ZACK GUZMAN: Just because of the struggles that we've seen on the unemployment front, the continued high numbers that we've seen-- still above 700,000 in terms of unemployment claims on a weekly basis. But when you look at that, does that number become, I guess, the end all, be all, because if you do get a Joe Biden winning the presidency, aside from the things you mentioned about Congress there, it does seem like the expectation for repeated attempts at passing stimulus measures grow with that equation coming true. So what's your take on how the recovery process is not just hinging on this next stimulus bill, but what could come after it as well?

RIC EDELMAN: Exactly right. It's not all about what happens next week. It's what happens over the next six months because the new president, whether it's Donald Trump getting re-elected or Joe Biden entering the White House, that doesn't happen until January 20. Any change in control in the House or Senate doesn't happen until January 20. So it's going to take them another 90 days after that to get any serious legislation passed. So it's going to be months. By that time the winter will be over, we'll be back into the springtime, and who knows where we'll be standing in terms of both the coronavirus and the state of the economy. It's going to be a very difficult winter, I'm afraid, and I think that may spill over to investor anxiety regarding stock prices.

ZACK GUZMAN: Yeah, given your call last time you were on, as I said, 10 days ago, mentioning that who knows what could happen. But the short term volatility didn't look good. You had said, who knows? We could see a repeat of the 30% drop we saw earlier in the year if things get bad. I mean, we are seeing cases rise here. We were just talking with the mayor of El Paso yesterday.

That situation's unfolding. It looks like the judge there, after our interview, ordered another shutdown, though it does remain to be challenged there by the Texas Attorney General and we'll see what plays out. But it does seem like if you do have cases rising at that level it's inevitable that you're going to see what's playing out right now in France and Germany play out here in the US, at least in some communities. So talk to me about how that-- talk to me about how that might change what we're seeing right now in the market because, as you said, 30%. It was a big drop back in March.

RIC EDELMAN: Yeah, state and local officials are going to have no choice but to emphasize safety over economy in the short term. And so, further shutdowns are likely, lockdowns-- if not broadly, necessarily, the way it was done in the spring, but selectively, in terms of styles of businesses, bars, for example, more so than others. But it's likely to occur on a patchwork basis, depending on the hot zones. And this is why, as it gets increasingly dicey in months to come, that investors maintain their long-term focus. Don't focus on what's happening today, tomorrow, next week, next month, next quarter. Focus on 10 years from now because by then this will all be ancient history.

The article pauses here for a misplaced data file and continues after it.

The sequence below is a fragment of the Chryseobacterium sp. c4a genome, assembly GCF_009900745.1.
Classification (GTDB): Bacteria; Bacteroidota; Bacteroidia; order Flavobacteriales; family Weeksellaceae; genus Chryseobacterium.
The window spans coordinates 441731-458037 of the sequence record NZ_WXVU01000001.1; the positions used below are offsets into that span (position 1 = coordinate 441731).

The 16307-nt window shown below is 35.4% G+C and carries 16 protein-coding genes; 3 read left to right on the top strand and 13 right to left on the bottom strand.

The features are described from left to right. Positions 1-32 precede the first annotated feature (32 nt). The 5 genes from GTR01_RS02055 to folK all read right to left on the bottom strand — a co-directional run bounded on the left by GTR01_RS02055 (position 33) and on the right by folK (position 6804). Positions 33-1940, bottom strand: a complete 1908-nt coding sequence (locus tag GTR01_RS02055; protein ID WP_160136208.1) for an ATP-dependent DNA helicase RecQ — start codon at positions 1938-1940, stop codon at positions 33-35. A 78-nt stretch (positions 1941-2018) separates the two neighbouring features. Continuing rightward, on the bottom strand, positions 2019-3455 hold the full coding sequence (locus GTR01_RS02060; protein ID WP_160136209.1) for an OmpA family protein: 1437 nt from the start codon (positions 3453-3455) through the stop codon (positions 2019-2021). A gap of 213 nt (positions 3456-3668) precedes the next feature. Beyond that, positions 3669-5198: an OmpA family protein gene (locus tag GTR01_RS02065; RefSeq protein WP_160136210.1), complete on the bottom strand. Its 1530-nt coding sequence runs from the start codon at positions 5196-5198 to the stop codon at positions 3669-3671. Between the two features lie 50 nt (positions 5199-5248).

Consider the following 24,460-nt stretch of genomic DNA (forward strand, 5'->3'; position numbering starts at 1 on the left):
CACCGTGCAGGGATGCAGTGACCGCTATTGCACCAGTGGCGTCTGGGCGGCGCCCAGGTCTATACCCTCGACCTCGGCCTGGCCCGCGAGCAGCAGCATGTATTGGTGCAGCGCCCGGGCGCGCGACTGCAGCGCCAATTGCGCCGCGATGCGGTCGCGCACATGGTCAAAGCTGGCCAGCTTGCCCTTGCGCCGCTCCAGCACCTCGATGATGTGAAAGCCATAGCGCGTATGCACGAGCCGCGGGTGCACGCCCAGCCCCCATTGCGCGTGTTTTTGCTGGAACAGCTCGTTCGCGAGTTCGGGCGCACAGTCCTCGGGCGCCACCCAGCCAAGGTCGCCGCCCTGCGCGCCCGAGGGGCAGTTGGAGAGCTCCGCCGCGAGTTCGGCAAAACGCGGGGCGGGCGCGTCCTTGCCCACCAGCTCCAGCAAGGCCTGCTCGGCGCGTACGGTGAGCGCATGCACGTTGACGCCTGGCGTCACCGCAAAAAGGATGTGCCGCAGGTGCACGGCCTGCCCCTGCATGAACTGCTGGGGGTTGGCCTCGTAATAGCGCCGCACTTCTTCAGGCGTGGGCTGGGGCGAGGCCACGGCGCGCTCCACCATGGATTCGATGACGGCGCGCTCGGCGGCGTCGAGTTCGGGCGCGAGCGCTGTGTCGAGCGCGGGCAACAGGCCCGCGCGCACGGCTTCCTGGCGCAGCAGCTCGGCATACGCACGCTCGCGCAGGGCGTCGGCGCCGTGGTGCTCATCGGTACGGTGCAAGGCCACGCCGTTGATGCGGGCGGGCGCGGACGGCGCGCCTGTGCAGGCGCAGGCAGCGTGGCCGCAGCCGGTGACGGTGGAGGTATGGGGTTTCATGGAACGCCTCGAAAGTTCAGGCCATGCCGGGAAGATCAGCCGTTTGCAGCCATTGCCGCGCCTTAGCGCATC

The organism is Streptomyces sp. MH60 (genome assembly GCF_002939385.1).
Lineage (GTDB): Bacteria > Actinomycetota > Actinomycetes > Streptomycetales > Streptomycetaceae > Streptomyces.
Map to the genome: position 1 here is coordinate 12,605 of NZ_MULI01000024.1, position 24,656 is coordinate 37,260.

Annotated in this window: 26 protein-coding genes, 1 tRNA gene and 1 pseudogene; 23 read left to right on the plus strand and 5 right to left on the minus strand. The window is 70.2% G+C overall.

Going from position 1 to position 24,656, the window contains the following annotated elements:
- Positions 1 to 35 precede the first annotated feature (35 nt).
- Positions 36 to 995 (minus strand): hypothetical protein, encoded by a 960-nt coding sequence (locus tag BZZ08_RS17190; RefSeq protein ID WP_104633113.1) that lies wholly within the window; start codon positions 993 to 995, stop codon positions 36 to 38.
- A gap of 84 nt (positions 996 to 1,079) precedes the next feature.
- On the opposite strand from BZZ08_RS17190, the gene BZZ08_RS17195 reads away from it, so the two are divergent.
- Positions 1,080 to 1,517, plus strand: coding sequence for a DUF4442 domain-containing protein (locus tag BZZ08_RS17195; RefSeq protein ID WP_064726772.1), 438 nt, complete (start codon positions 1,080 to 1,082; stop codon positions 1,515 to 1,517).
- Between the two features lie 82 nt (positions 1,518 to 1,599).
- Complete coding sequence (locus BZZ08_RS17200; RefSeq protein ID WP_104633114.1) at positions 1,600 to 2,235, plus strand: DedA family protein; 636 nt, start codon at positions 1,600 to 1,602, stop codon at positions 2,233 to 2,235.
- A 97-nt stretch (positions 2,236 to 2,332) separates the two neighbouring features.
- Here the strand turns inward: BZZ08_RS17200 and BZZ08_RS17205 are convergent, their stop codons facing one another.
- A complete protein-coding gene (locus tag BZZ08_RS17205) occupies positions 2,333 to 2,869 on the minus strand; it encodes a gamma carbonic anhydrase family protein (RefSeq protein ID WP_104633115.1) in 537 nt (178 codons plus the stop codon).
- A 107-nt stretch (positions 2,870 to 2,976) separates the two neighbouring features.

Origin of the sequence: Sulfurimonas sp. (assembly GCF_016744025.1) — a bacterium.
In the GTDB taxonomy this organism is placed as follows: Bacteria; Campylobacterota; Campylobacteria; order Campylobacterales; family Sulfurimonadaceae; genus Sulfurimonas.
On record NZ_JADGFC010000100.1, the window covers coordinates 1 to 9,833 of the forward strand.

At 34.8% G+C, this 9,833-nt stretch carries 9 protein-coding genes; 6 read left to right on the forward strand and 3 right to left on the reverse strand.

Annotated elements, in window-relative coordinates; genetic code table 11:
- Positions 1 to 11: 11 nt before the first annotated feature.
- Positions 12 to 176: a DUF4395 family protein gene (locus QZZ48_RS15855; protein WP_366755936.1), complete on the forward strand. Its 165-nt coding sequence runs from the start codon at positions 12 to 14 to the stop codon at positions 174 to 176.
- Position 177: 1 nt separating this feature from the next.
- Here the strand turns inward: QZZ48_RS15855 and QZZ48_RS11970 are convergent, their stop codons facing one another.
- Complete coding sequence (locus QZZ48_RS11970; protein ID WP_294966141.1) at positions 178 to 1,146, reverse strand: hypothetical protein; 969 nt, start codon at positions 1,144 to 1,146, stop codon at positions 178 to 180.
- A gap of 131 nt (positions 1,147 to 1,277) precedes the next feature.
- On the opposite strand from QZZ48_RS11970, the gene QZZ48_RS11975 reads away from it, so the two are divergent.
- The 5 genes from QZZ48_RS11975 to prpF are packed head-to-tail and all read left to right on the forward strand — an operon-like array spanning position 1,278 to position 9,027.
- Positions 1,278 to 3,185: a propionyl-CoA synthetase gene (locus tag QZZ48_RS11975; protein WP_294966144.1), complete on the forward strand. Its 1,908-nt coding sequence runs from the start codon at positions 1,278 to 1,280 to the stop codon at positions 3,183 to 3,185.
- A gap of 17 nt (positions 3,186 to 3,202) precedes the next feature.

So be careful about adjusting your investment strategy too erratically because of what's happening at the moment. Don't be a short-term, market timing, day trading speculator. Stay as a long term cautious investor with a diversified portfolio.

ZACK GUZMAN: Yeah, it's very tricky to try and time all that, obviously. It's never easy to do. But when you do look at some of those longer term opportunities out there right now, is there anything that stands out to you as attractive, given the way that the economy in this recovery is going to go, regardless to if it's Trump or Biden that wins the presidency?

RIC EDELMAN: I'm not excited, yet, about any particular market sectors except for perhaps digital assets, which is speculative as it gets. But I think that we need to see more decline, more investor acknowledgment that many sectors are overvalued. For example, we haven't seen the bottom shoe drop out of the real estate market yet on the commercial sector, on the retail real estate sector. I think that's the next crisis to come because those assets are not marked to market the way that stocks are.

So it's a lagging reaction to see what those market values are like. We already know what's going on in the hotel industry, the commercial real estate industry, the retail mall industry, but we haven't seen the real impact the way that we saw on stocks last spring. So I'm not excited yet about where to invest money in the short term. But I, again, remain confident in the long term. America will get through this. We've gotten through every crisis we faced and we're going to get through this one, too.

ZACK GUZMAN: Well, we probably won't be able to speak with you again until after the election, so one last chance to give you the opportunity call it. Which way do you see this thing going, if you want to weigh in on it?

RIC EDELMAN: Well, my prediction is that when you and I talk again, we still won't know who the winner is.

ZACK GUZMAN: And that the market will really enjoy that. That is something that we have talked about. Ric Edelman, always love having you on. Be well. He's the Edelman Financial Engines founder. Ric Edelman, thanks again.